MONROVIA was in mourning. On Thursday, the capital of Liberia woke up to the news that Musa Bility, the head of Liberia’s Football Association had failed to pass an integrity test, ruling him out as a potential candidate for the February presidential elections of FIFA world soccer’s governing body.
Already, Bility felt much aggrieved. In truth, it would be fair to say that he’d felt that way for almost all his life.
So would you if your dad had cunningly omitted the “a” in front of your last name. It might have made all the difference, that extra letter between real aptitude and nothing. Zip, nada, zero.
It wasn’t fair. Even a “disa” in front of his name might have been more preferable, brooded Mr Bility darkly.
At least he’d get something. The prospect of free parking and pension benefits all over the world rose before him like a million sunsets but, alas, that was not to be.
And now it had come to this and the ex-presidential candidate regarded his tormentors in FIFA with all the compassion Rentokil might bestow on a dirty rat.
True, he was disappointed but that was putting it mildly. The greatest cut, the most insufferable, betrayal, however, was that he’d been rejected as a potential FIFA presidential candidate on the grounds of “integrity” or its lack thereof.
There was irony for you, he reflected bitterly. If anything, he’d thought it might have been something of an asset: it showed that he could be trusted; that he was, at heart, just one of the boys.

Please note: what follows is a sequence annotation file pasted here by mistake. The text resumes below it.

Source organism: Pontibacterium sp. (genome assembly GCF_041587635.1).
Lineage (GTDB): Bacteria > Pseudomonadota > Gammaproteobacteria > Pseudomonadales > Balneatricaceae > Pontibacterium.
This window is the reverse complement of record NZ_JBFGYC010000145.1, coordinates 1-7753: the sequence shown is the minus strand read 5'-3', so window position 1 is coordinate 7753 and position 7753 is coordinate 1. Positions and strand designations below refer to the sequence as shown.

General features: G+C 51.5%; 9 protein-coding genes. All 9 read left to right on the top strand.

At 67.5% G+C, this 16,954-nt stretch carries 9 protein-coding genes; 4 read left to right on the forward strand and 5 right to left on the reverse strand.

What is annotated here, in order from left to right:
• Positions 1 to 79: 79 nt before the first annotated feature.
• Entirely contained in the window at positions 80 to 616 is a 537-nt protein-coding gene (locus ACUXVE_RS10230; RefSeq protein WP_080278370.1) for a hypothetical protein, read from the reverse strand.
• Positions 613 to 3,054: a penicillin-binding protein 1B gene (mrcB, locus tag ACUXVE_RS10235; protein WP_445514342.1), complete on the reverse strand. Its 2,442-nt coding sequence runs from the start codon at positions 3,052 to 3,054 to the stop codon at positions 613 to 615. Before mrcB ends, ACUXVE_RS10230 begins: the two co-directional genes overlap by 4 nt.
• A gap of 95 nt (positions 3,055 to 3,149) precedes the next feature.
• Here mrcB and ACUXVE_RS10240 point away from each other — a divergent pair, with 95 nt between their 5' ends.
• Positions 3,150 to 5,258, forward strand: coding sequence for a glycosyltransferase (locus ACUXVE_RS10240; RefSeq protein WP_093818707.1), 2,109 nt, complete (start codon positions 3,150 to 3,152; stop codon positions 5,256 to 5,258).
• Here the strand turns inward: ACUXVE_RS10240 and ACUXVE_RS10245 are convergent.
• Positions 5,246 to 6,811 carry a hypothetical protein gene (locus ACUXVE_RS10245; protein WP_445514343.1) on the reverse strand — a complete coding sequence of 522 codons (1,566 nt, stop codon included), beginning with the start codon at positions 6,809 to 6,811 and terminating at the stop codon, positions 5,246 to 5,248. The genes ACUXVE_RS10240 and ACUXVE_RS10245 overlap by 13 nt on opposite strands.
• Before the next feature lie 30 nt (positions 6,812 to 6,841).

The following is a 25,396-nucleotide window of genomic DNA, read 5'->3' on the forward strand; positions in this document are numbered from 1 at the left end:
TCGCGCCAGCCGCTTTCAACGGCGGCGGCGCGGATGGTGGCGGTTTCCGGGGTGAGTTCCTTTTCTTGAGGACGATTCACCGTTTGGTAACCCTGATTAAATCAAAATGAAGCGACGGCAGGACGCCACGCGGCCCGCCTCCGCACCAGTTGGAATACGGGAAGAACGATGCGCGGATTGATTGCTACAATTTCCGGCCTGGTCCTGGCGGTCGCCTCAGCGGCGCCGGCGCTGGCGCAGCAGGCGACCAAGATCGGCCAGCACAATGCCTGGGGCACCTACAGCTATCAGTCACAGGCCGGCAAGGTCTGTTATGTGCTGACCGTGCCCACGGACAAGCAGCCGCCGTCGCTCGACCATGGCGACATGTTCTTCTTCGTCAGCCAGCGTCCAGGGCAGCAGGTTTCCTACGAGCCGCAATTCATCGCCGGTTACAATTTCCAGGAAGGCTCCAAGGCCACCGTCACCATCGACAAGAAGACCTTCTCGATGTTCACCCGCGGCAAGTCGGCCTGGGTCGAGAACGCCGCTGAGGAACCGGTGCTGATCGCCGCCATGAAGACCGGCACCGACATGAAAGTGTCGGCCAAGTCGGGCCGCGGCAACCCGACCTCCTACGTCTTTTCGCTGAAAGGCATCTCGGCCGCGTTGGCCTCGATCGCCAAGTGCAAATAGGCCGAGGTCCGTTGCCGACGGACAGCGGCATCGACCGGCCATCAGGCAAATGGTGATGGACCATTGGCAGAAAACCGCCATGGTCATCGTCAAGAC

The furore over FIFA had much to do with the fact that it was an extremely rich body with the ability – alas, poor Musa – to raise millions through broadcasting rights, sponsorship deals and franchising transactions.
With these sorts of millions sloshing around, football, unlike the days of goalkeeper Arumugam, was no longer in safe hands.
The beautiful game was getting hideous, its noble ways and sportsmanlike traditions giving way to greed and an internal rot from within. What was worse was that no one seemed surprised.
In May, the US Justice harrumph’ed in agreement and unleashed a broadside of its own, describing the corruption in FIFA as “rampant, systemic and deep-rooted.”
Sepp Blatter, FIFA president and a name that frequently provoked unease among the world’s urologists, professed “shock and awe” over the indictment only to hastily confine his reaction to “shock” after being informed that the US Army had patent rights on the former phrase.
As a Forceful Leader, however, he promised to act. And he did, telling the press he would refer the matter to FIFA’s Ethics Committee.
The press was getting to be a strange breed, thought Blatter.
He felt that such an important announcement should have been met with sobriety, even solemn respect. Instead, the reporters had laughed their heads off.
Blatter was appalled: really, it was terrible the way people were getting so cynical. They seemed to think that Fifa officials were all cut from the same cloth – fleece.
But a renewed hope is dawning because the word has gone out in the hallways of global football.
From now on, only people with integrity, rectitude and a sense of fair mindedness could run for the top posts in Fifa. It was either that or being able to fake those qualities convincingly.
But it was no joke and football was the worse for it.
The previous Gods of football – Michel Platini, even Franz Beckenbaeur – had been revealed as men with feet of clay, ostensibly honest men thrust into leadership positions who’d accepted bribes in a climate where cash was king and one would have to be a fool to think any different.
Does this sound familiar to anyone?